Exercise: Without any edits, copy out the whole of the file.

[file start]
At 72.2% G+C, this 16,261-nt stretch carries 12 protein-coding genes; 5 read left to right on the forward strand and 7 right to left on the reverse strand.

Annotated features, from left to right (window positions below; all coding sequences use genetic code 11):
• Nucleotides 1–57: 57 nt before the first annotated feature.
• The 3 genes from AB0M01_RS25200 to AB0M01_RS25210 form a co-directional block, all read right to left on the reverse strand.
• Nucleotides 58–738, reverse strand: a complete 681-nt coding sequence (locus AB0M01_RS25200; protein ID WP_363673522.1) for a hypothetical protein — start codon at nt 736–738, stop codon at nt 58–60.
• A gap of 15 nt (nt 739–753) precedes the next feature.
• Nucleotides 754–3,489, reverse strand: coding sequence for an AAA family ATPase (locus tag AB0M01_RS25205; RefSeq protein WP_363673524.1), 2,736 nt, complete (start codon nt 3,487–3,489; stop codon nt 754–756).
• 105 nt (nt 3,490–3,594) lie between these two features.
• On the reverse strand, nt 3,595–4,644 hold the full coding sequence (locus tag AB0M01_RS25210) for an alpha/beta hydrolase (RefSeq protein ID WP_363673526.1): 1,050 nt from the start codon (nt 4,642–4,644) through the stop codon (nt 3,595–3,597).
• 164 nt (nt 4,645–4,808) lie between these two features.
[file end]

At 72.2% G+C, this 16,261-nt stretch carries 12 protein-coding genes; 5 read left to right on the forward strand and 7 right to left on the reverse strand.

Annotated features, from left to right (window positions below; all coding sequences use genetic code 11):
• Nucleotides 1–57: 57 nt before the first annotated feature.
• The 3 genes from AB0M01_RS25200 to AB0M01_RS25210 form a co-directional block, all read right to left on the reverse strand.
• Nucleotides 58–738, reverse strand: a complete 681-nt coding sequence (locus AB0M01_RS25200; protein ID WP_363673522.1) for a hypothetical protein — start codon at nt 736–738, stop codon at nt 58–60.
• A gap of 15 nt (nt 739–753) precedes the next feature.
• Nucleotides 754–3,489, reverse strand: coding sequence for an AAA family ATPase (locus tag AB0M01_RS25205; RefSeq protein WP_363673524.1), 2,736 nt, complete (start codon nt 3,487–3,489; stop codon nt 754–756).
• 105 nt (nt 3,490–3,594) lie between these two features.
• On the reverse strand, nt 3,595–4,644 hold the full coding sequence (locus tag AB0M01_RS25210) for an alpha/beta hydrolase (RefSeq protein ID WP_363673526.1): 1,050 nt from the start codon (nt 4,642–4,644) through the stop codon (nt 3,595–3,597).
• 164 nt (nt 4,645–4,808) lie between these two features.